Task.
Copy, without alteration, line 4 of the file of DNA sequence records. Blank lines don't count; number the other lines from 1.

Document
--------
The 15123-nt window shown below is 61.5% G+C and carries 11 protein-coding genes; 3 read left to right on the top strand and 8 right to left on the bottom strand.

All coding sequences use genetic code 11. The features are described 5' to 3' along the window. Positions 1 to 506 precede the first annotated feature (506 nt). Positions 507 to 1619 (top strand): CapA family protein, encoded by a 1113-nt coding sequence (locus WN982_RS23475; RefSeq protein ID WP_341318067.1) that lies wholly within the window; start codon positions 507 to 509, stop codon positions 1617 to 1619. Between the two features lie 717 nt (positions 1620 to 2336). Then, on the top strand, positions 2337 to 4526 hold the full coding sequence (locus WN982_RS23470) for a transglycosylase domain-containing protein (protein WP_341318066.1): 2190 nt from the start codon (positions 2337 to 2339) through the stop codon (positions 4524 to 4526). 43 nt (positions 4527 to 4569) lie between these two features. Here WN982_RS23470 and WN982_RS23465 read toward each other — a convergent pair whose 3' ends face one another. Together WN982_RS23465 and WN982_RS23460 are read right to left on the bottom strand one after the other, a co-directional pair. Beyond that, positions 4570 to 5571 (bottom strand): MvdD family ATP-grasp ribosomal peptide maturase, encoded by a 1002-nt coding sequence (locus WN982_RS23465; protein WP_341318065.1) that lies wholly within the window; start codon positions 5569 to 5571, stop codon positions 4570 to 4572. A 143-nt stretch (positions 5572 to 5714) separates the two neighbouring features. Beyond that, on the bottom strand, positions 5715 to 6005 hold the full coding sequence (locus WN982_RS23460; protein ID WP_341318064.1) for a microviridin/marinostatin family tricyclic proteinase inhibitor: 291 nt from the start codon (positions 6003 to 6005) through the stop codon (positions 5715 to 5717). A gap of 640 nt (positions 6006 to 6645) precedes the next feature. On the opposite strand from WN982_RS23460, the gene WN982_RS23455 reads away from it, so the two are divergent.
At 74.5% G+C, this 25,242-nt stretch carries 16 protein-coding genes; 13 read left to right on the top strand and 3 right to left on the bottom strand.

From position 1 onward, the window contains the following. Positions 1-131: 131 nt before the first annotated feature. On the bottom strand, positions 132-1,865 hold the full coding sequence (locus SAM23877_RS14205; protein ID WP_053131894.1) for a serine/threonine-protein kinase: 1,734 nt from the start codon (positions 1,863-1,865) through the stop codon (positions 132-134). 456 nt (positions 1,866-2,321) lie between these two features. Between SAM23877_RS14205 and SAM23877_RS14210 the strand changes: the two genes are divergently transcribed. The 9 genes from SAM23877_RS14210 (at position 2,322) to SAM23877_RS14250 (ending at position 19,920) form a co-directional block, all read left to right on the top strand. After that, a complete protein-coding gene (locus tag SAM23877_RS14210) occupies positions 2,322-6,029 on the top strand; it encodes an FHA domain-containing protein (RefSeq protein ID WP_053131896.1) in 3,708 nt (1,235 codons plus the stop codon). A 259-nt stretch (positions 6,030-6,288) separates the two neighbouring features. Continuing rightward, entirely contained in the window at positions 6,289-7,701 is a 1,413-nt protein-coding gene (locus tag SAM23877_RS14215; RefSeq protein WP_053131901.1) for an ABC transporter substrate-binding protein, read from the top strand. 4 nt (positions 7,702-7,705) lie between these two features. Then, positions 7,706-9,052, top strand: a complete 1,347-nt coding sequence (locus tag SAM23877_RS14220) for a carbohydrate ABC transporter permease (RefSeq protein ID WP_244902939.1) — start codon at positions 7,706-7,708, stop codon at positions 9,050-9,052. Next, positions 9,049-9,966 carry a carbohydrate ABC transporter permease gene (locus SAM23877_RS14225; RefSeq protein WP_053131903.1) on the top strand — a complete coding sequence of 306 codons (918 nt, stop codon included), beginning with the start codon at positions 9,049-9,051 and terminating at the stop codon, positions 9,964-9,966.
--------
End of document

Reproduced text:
From position 1 onward, the window contains the following. Positions 1-131: 131 nt before the first annotated feature. On the bottom strand, positions 132-1,865 hold the full coding sequence (locus SAM23877_RS14205; protein ID WP_053131894.1) for a serine/threonine-protein kinase: 1,734 nt from the start codon (positions 1,863-1,865) through the stop codon (positions 132-134). 456 nt (positions 1,866-2,321) lie between these two features. Between SAM23877_RS14205 and SAM23877_RS14210 the strand changes: the two genes are divergently transcribed. The 9 genes from SAM23877_RS14210 (at position 2,322) to SAM23877_RS14250 (ending at position 19,920) form a co-directional block, all read left to right on the top strand. After that, a complete protein-coding gene (locus tag SAM23877_RS14210) occupies positions 2,322-6,029 on the top strand; it encodes an FHA domain-containing protein (RefSeq protein ID WP_053131896.1) in 3,708 nt (1,235 codons plus the stop codon). A 259-nt stretch (positions 6,030-6,288) separates the two neighbouring features. Continuing rightward, entirely contained in the window at positions 6,289-7,701 is a 1,413-nt protein-coding gene (locus tag SAM23877_RS14215; RefSeq protein WP_053131901.1) for an ABC transporter substrate-binding protein, read from the top strand. 4 nt (positions 7,702-7,705) lie between these two features. Then, positions 7,706-9,052, top strand: a complete 1,347-nt coding sequence (locus tag SAM23877_RS14220) for a carbohydrate ABC transporter permease (RefSeq protein ID WP_244902939.1) — start codon at positions 7,706-7,708, stop codon at positions 9,050-9,052. Next, positions 9,049-9,966 carry a carbohydrate ABC transporter permease gene (locus SAM23877_RS14225; RefSeq protein WP_053131903.1) on the top strand — a complete coding sequence of 306 codons (918 nt, stop codon included), beginning with the start codon at positions 9,049-9,051 and terminating at the stop codon, positions 9,964-9,966.